PUBLISHERS OF LITERARY FICTION SINCE 1983
Cover design: Marie Lane
'This is a surprisingly moving novel about the impersonal forces - be they political, quantum, temporal or otherwise - that can threaten or shatter the bonds of love, and of family life. Never has astrophysics seemed so touching and funny.'
'a stimulating read, full of political, philosophical and scientific thought experiments.'
' You are invited to use your own brain to grasp the links between Goethe and science, the circular thinking of Kant and the inward gravity of black holes, come out with your own answers, your own universe. There are echoes, here, of Alasdair Gray's Lanark: echoes, oddly enough, of Jonathan Coe's What a Carve Up! In a way, none of it should work but it does, gloriously. There is some beautiful writing, and quiet fun. Along the way one gets to learn a surprising amount about the historical, near-poetic links between hard science and philosophy. At the end, however, two aspects linger; the deftly drawn parallel world, a real haunting triumph, and the very real, very human, quietly tragic tale, only properly there at the very end, of a good if misguided man, father Joe, given up on competing global philosophies but struggling with something far harder, harder than Einstein or Goethe: to cope, simply, with the loss of his wee boy.'
'An ingenious blend of philosophy, physics and fantasy...immensely stimulating and entertaining. '
'Crumey evokes brilliantly a hermetically sealed, paranoid micro-society.' Steve Poole in The Guardian
' The chirpily surreal title of this novel sums up Andrew Crumey's work, which sites itself at a risky double intersection between physics and comedy, sci-fi and serious contemporary fiction.'
But the sweep and scope of Sputnik Caledonia should leave you breathless with admiration: not only do we learn, as we often have from Crumey's novels before, but we also laugh, a lot. The final revelation on which the novel ends is both emotionally powerful and intensely satisfying. Sputnik Caledonia is a quantum leap forward for the Scottish novel..'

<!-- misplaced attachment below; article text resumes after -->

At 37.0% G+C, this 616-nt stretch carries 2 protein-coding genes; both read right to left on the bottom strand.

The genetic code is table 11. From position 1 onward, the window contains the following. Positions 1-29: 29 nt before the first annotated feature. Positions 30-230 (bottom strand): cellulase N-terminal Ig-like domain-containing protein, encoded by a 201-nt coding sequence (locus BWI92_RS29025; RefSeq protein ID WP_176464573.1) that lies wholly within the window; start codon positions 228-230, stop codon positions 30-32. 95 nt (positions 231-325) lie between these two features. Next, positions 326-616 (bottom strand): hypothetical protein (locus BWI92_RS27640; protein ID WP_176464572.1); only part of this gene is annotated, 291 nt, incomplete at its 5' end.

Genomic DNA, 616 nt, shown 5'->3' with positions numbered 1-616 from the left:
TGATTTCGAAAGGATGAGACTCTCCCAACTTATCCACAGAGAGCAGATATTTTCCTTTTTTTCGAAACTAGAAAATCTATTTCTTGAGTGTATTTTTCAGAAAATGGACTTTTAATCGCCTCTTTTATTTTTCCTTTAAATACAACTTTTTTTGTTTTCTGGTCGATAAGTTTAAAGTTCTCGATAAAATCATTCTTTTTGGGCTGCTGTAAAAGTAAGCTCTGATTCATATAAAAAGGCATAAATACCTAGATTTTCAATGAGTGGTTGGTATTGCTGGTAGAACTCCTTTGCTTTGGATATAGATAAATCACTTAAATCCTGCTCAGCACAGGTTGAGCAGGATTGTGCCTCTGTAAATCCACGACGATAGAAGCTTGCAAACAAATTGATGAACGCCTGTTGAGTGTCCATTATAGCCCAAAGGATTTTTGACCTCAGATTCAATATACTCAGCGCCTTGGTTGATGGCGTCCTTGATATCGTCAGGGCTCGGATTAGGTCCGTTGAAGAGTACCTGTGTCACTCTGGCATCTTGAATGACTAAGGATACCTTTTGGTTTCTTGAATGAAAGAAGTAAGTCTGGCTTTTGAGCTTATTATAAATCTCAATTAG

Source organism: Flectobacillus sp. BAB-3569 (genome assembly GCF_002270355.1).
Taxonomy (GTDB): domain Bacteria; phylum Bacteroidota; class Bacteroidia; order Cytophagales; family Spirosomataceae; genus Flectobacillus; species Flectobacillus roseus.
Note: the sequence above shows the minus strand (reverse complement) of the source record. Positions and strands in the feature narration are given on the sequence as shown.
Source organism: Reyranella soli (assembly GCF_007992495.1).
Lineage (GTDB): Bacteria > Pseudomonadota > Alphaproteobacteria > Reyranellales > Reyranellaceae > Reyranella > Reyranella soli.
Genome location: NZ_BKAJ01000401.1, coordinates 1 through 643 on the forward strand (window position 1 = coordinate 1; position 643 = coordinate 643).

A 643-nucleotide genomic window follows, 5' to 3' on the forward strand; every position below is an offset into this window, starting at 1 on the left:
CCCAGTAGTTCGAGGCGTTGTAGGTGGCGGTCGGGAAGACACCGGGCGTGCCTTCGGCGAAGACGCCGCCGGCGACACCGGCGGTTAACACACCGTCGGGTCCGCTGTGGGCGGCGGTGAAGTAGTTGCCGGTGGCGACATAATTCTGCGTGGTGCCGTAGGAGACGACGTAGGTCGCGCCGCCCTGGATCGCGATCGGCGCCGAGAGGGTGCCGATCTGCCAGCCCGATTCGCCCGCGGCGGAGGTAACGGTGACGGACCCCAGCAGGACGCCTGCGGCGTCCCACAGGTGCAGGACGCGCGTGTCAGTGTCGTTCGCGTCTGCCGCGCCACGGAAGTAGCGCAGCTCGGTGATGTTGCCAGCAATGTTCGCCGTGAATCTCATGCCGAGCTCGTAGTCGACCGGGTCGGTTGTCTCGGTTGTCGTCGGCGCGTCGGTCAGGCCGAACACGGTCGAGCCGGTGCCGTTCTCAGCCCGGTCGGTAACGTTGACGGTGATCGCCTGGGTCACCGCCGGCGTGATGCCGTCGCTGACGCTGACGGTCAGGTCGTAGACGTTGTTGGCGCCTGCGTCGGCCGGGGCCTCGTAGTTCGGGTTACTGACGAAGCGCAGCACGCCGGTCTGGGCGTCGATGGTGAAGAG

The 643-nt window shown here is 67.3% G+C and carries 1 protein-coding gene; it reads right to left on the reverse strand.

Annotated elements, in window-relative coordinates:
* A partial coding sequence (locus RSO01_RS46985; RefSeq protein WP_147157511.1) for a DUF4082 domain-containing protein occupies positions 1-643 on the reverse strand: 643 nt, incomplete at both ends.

'The nature both of writing and reading fiction is that we explore other ways of being ourselves - in this, fiction is like dreaming, or like inhabiting the many alternate worlds of sf and quantum physics. Andrew Crumey's novels have always been as much about the possibilities of metafiction as about the three-dimensional characters he creates; Sputnik Caledonia is at once sensitive about loss and hard-earned maturity, and intelligent about fools' paradises and the people who fabulate and live in them.'
'Crumey writes brilliantly about being a boy... A brio of a book.' Di
'Sputnik Caledonia is a wildly imaginative novel, but it’s engaging too, the early chapters of Robbie in a recognisable early-1970s Scotland sustaining our interest through all the twists it takes later on. And although Crumey doesn’t tie up all his loose ends in a conventional manner, within the bounds of the book’s own internal logic, all its pieces fit neatly together. It’s an exciting novel, experimenting with quantum realities without sacrificing the essential emotional core of a work of fiction.'
'A re-release of Andrew Crumey’s highly acclaimed novel, this book, split into three parts, begins with protagonist Robbie’s upbringing in Scotland, with his staunch socialist father, dreaming of becoming a cosmonaut. Then after being immersed in a parallel, communist universe, the third part of the novel sees his return to the real world as a middle-aged man, or perhaps a ghost. This is a highly original and ambitious piece of work, written in an engaging style.'
It is a novel which is ambitious as the young Robbie Coyle himself, and similarly threatens to fail at times, but when you reach the unexpectedly emotional finale you are in awe that Crumey has once again pulled it off. When taken with his other novels Pfitz and The Secret Knowledge, it could be argued that Andrew Crumey is not only one of the most interesting and challenging novelists around, but one of the very best.He may be your new favourite writer:you just don't know it yet. Universally approved